Reflecting on this year (and not studying very hard)

It was the Fourth of July in New York City. I was moping around my room and pissed that I didn’t have plans and that I wasn’t with my boyfriend, so I just decided to sleep.

I was on the second hour of my nap when my roommates came back to our dorm room. I pretended I was still asleep as they debated waking me up to go see the fireworks out on the Hudson River. I didn’t want to get up, so I secretly hoped they didn’t wake me up.

But they did. Tien jumped on me and started rolling all over me. She wasn’t holding back. I like that about her. At the time though, I wasn’t  pleased and just groaned and told her to get off me.

They pleaded for me to join them, but I remained stubborn and plopped my pillow over my head.

Tien and Elma left, and I pulled out my laptop to mosey around the web. Then I  heard the fireworks. Boom boom! I looked out the window but couldn’t see anything.

Something inside me thrusted the unhappiness out and gave me a sense of excitement and adventure. I laced up my running shoes and took the elevator down 10 floors. I jogged to Washington Square Park, where I could see bits of sparks above the trees. I sat down on a stone bench, hoping to see more, but the view was rather limited. The temperature was above 80 degrees, even though the sun wasn’t out anymore. The benches were warm. They usually were.

I didn’t want to sit there, listening. I wanted to see the display.

I ran up Fifth Ave, and then across to Sixth Ave, then 7th, 8th, 9th, 10th. My legs moved fast as I stepped off sidewalks, lept around dog-walkers and cut off taxis. I ran west to the Hudson until I was halted by a huge mass of people. I stood under High Line Park as I watched the firework finale blasted from barges  on the river.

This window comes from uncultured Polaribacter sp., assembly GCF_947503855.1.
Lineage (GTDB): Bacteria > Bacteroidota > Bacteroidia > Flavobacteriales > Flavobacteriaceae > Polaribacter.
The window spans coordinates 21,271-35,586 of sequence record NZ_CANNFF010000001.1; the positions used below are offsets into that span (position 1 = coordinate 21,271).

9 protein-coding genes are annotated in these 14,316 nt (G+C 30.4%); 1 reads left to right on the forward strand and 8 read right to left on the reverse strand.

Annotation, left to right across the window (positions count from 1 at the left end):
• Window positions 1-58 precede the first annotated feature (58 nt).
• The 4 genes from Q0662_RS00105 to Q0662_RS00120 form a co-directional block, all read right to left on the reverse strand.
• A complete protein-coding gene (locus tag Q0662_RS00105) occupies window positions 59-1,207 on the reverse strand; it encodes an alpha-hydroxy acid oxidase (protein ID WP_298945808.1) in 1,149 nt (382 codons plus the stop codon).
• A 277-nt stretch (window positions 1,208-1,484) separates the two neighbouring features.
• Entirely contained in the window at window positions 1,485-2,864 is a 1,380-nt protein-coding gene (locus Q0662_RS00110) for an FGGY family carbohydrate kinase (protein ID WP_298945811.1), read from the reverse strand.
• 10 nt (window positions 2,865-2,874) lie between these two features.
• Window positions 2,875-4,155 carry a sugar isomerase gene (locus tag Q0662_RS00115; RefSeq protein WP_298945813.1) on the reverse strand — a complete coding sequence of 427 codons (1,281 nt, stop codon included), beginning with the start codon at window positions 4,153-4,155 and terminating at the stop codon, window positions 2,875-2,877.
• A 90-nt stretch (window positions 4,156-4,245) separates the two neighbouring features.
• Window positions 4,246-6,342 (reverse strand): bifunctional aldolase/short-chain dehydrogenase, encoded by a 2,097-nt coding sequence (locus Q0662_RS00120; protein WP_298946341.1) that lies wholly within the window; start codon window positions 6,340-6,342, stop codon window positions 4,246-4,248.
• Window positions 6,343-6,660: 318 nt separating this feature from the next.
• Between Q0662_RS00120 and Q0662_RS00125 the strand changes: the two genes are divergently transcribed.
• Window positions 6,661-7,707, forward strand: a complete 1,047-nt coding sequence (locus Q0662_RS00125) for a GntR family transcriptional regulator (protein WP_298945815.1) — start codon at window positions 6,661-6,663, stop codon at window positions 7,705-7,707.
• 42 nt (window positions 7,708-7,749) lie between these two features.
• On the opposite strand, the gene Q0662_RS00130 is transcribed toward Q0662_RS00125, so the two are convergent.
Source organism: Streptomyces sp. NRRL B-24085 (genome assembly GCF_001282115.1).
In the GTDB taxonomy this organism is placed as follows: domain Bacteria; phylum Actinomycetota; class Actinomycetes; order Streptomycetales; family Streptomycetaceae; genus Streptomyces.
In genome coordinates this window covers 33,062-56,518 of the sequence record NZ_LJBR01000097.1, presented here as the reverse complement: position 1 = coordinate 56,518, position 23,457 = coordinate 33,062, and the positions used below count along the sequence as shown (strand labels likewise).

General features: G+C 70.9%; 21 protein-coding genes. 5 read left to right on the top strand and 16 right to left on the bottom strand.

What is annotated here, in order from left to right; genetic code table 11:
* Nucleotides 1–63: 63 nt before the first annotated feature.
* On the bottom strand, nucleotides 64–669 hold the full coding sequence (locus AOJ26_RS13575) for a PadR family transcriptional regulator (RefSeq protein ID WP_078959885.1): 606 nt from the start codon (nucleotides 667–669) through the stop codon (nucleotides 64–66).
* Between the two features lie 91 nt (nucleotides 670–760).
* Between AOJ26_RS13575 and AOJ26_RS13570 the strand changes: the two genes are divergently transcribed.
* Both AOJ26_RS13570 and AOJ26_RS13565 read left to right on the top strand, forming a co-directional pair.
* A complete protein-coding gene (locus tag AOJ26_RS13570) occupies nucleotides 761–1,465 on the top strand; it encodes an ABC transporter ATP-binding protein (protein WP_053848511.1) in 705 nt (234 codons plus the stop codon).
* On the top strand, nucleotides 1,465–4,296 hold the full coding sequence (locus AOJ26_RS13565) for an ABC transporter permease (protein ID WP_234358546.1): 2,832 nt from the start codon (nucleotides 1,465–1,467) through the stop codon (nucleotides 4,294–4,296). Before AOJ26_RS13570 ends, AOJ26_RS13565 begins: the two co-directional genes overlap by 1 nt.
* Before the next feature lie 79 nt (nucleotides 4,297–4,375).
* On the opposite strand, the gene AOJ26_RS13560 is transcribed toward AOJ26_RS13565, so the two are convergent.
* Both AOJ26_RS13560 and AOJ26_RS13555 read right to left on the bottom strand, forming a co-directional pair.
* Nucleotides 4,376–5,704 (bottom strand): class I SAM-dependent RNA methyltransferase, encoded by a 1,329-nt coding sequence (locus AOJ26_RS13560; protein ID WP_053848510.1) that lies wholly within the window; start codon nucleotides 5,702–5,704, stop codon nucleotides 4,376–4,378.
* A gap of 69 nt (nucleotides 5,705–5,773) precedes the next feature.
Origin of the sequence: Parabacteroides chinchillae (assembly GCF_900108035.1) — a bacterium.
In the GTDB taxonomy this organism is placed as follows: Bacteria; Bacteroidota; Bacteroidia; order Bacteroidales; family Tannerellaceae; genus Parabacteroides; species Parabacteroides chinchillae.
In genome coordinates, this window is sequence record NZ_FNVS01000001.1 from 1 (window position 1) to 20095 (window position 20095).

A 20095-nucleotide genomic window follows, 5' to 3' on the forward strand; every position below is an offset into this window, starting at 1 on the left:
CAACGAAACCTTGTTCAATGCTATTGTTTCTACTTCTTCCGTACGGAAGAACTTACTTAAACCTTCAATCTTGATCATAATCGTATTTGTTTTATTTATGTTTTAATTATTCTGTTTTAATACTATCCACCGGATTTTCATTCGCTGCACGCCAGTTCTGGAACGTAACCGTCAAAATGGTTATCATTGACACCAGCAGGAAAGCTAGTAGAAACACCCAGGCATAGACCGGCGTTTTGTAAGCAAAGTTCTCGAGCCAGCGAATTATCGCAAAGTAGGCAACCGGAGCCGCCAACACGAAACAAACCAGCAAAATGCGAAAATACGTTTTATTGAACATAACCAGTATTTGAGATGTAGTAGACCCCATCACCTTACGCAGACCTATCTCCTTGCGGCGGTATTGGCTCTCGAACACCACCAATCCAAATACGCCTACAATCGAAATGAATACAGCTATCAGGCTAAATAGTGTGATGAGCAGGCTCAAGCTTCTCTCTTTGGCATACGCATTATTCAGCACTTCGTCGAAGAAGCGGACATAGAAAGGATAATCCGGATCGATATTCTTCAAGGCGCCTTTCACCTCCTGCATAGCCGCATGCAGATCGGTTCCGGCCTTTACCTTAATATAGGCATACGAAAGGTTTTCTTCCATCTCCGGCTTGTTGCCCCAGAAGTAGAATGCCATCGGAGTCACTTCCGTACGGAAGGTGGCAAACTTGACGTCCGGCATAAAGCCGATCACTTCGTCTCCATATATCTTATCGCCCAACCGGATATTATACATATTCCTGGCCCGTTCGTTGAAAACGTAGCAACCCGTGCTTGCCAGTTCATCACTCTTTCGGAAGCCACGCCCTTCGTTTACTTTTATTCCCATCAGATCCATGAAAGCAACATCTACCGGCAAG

It was so thrilling and extraordinary and beautiful. They were the biggest and greatest fireworks I’ve ever seen.

The show was over almost as soon as I got there. So a few minutes later, I turned around, dodged around the herd and ran back to my dorm on Broadway and 10th Street. I was pretty sweaty, so I took a relaxing bath and then crawled back into bed.

My roommates showed up an hour later. They had taken a cab.

“How were the fireworks?” I asked them.

“Awesome!” they said. “You should’ve gone.”

“I wish I would’ve,” I said, and smiled as I fell asleep.

Published by Emilee Lindner

I’m a writer, cat fancier and lover of all things autumn.

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